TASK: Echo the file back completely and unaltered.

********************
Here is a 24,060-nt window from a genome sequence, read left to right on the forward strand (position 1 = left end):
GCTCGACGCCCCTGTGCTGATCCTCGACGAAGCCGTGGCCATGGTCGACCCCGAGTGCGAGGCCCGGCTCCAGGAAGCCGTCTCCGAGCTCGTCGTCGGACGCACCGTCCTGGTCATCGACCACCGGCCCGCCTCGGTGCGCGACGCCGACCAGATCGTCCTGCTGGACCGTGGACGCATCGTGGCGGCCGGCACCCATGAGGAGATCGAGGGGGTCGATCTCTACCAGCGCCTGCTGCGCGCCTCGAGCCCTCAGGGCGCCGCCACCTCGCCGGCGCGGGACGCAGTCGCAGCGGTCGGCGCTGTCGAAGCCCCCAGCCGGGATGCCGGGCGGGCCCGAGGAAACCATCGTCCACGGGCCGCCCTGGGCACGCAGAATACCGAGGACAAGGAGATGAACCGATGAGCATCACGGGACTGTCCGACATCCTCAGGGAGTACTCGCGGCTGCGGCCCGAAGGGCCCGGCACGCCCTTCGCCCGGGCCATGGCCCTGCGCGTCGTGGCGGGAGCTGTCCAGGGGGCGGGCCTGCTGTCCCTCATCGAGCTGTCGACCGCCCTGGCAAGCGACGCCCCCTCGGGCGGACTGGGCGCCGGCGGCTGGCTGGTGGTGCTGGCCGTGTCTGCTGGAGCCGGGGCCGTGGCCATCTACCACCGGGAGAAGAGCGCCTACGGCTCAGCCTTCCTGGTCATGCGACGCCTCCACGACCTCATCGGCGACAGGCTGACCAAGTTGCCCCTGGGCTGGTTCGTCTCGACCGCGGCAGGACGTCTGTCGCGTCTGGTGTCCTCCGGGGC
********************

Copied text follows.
Here is a 24,060-nt window from a genome sequence, read left to right on the forward strand (position 1 = left end):
GCTCGACGCCCCTGTGCTGATCCTCGACGAAGCCGTGGCCATGGTCGACCCCGAGTGCGAGGCCCGGCTCCAGGAAGCCGTCTCCGAGCTCGTCGTCGGACGCACCGTCCTGGTCATCGACCACCGGCCCGCCTCGGTGCGCGACGCCGACCAGATCGTCCTGCTGGACCGTGGACGCATCGTGGCGGCCGGCACCCATGAGGAGATCGAGGGGGTCGATCTCTACCAGCGCCTGCTGCGCGCCTCGAGCCCTCAGGGCGCCGCCACCTCGCCGGCGCGGGACGCAGTCGCAGCGGTCGGCGCTGTCGAAGCCCCCAGCCGGGATGCCGGGCGGGCCCGAGGAAACCATCGTCCACGGGCCGCCCTGGGCACGCAGAATACCGAGGACAAGGAGATGAACCGATGAGCATCACGGGACTGTCCGACATCCTCAGGGAGTACTCGCGGCTGCGGCCCGAAGGGCCCGGCACGCCCTTCGCCCGGGCCATGGCCCTGCGCGTCGTGGCGGGAGCTGTCCAGGGGGCGGGCCTGCTGTCCCTCATCGAGCTGTCGACCGCCCTGGCAAGCGACGCCCCCTCGGGCGGACTGGGCGCCGGCGGCTGGCTGGTGGTGCTGGCCGTGTCTGCTGGAGCCGGGGCCGTGGCCATCTACCACCGGGAGAAGAGCGCCTACGGCTCAGCCTTCCTGGTCATGCGACGCCTCCACGACCTCATCGGCGACAGGCTGACCAAGTTGCCCCTGGGCTGGTTCGTCTCGACCGCGGCAGGACGTCTGTCGCGTCTGGTGTCCTCCGGGGC